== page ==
3. Every problem a nail:  The NDP report admits to a diffusion of power and technologies that will “enable small groups and individuals to perpetuate large-scale violence and disruption.”  However, the report never explains how a significantly larger American military serves to address this or other, related emerging security challenges.  Long-term military occupations involving hundreds of thousands of American soldiers in Afghanistan and Iraq have failed to eliminate the terrorist threat emanating from these regions.  In fact, one lesson that should be learned from these failed efforts is that foreign military engagements and occupations often serve to create, foster, and strengthen more radical and more violent terrorist organizations.  See U.S. military support to the mujahideen in Afghanistan and Al-Qaida; Israeli occupation of Lebanon and Hizbollah; and U.S. occupation of Iraq and AQI/ISIS/ISIL/IS.

4. Ignoring the non-military instruments of power:  Closely related to the above point, the NDP report mistakenly portrays “America’s other tools for global influence, such as diplomacy and economic engagement” as being solely dependent on our military capabilities. In reality, the relationship is one of mutual dependence and any serious review of defense policy must do a better job of contextualizing the application of military power within the broader framework of national power to include the wide range of diplomatic, economic, and informational tools available to policymakers. There are certainly cases when the threat of military force can reinforce diplomacy, for instance, as was recently the case when Syria agreed to destroy or surrender its stockpile of chemical weapons.  However, there are occasions when diplomacy, economics, and other instruments of soft power can more effectively accomplish U.S. interests and objectives than can military action or threats.  This might particularly be the case in the sectarian identity wars being played out in the Middle East and Ukraine.  This tendency to ignore the contributions of non-military instruments is particularly glaring in the NDP’s discussion of Iran.  The report doesn’t even mention the ongoing and potentially game changing negotiations with Iran over its nuclear program—a genuine opportunity to achieve verifiable limits on the extent of Iran’s heretofore civilian nuclear capabilities without resorting to the use of military force.  Instead the report can only recirculate tired advice about reinforcing and (of course) expanding U.S. military presence and capabilities in the region.  Let’s ensure that any future assessments of U.S. defense strategy include experts on these other instruments of power.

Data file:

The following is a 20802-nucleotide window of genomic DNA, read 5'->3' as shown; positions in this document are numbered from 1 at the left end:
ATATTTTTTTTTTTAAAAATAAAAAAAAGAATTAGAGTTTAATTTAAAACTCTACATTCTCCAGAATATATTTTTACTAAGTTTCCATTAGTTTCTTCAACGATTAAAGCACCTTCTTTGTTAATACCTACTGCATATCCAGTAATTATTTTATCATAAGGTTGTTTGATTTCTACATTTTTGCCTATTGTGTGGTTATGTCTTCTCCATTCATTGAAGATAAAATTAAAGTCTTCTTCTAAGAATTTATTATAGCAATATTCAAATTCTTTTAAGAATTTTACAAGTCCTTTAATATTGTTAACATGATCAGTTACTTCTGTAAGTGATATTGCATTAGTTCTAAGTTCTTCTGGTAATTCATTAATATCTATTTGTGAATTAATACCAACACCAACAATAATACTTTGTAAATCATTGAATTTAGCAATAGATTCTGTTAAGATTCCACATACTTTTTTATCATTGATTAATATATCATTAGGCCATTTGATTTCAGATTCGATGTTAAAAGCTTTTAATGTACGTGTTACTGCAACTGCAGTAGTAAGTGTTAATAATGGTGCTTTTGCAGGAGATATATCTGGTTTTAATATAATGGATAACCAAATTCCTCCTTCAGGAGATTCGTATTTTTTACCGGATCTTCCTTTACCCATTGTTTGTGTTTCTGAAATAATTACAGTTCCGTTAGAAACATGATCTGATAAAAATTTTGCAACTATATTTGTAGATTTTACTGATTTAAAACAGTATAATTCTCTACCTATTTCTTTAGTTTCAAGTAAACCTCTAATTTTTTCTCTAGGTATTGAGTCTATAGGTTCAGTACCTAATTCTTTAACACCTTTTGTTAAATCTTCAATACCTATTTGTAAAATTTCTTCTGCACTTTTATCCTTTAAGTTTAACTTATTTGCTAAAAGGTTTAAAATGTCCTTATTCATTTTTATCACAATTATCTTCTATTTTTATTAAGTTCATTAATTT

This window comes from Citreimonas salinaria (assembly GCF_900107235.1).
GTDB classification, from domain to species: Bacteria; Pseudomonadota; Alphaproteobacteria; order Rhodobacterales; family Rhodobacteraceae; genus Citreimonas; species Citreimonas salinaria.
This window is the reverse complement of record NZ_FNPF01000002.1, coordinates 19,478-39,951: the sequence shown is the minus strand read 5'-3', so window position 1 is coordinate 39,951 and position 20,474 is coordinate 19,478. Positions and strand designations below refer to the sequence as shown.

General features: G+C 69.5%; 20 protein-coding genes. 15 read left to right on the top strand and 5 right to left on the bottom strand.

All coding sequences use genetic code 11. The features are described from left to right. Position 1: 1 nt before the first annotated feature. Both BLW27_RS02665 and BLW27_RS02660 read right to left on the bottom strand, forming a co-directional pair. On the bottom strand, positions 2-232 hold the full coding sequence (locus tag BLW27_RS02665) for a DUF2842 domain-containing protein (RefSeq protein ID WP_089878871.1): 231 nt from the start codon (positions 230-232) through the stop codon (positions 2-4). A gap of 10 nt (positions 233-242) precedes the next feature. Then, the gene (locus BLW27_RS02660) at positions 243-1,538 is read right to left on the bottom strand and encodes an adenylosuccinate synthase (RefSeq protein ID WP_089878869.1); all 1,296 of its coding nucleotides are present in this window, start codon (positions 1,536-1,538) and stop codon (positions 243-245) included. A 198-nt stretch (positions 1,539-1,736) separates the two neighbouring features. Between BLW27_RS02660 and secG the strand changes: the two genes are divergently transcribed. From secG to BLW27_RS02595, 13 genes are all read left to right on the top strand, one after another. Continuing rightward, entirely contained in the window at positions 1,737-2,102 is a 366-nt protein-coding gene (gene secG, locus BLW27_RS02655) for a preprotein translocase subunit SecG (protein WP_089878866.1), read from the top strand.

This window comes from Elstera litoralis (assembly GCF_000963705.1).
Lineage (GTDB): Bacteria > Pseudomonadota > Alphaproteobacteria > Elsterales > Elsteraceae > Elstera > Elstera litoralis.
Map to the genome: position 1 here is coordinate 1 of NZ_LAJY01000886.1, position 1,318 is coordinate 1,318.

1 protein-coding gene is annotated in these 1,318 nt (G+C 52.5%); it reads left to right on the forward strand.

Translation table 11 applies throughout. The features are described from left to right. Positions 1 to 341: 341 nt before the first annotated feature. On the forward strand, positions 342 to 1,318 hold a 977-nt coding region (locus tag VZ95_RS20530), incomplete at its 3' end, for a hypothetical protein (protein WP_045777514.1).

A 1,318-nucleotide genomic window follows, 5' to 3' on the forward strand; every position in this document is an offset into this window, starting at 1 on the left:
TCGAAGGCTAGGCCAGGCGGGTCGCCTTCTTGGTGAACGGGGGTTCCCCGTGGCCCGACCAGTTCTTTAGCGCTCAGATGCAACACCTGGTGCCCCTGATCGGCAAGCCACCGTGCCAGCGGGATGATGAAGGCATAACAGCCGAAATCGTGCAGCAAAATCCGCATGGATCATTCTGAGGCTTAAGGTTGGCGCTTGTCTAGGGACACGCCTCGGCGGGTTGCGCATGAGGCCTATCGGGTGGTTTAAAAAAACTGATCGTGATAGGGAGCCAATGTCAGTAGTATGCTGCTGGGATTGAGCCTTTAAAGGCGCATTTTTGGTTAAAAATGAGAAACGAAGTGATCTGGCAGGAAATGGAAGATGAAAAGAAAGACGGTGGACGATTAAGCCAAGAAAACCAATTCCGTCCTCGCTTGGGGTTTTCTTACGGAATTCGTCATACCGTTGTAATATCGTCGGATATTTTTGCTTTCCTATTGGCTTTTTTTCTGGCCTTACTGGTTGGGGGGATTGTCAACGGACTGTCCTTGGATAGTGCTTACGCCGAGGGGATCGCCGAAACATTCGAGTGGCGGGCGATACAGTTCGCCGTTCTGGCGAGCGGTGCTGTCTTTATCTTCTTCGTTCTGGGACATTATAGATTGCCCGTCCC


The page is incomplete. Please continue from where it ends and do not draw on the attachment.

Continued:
5. Failure to address the current ends-means imbalance:  Good strategy seeks to ensure sufficient resources dedicated to achieving identified national objectives.  The NDP recommends achieving this strategic balance by providing additional defense resources.  But this is not a feasible or remotely realistic solution in this fiscally constrained environment.  The report ignores the other sensible approach for restoring strategic balance: namely, narrowing the scope and range of U.S. strategy to achieving only the most essential goals consistent with resources likely to be available.  This, however, implies a strategy that both prioritizes U.S. objectives and admits the limits of military power.  Failing to even consider this alternative approach is yet further evidence that the NDP will do little to help Congress or the American public critically examine the dilemmas, trade-offs, and options confronting American policymakers in today’s evolving security environment.


Dr. Christopher Bolan is a Professor of National Security Studies at The U.S. Army War College.  The views expressed are his own.


Photo credit: Official U.S. Navy Imagery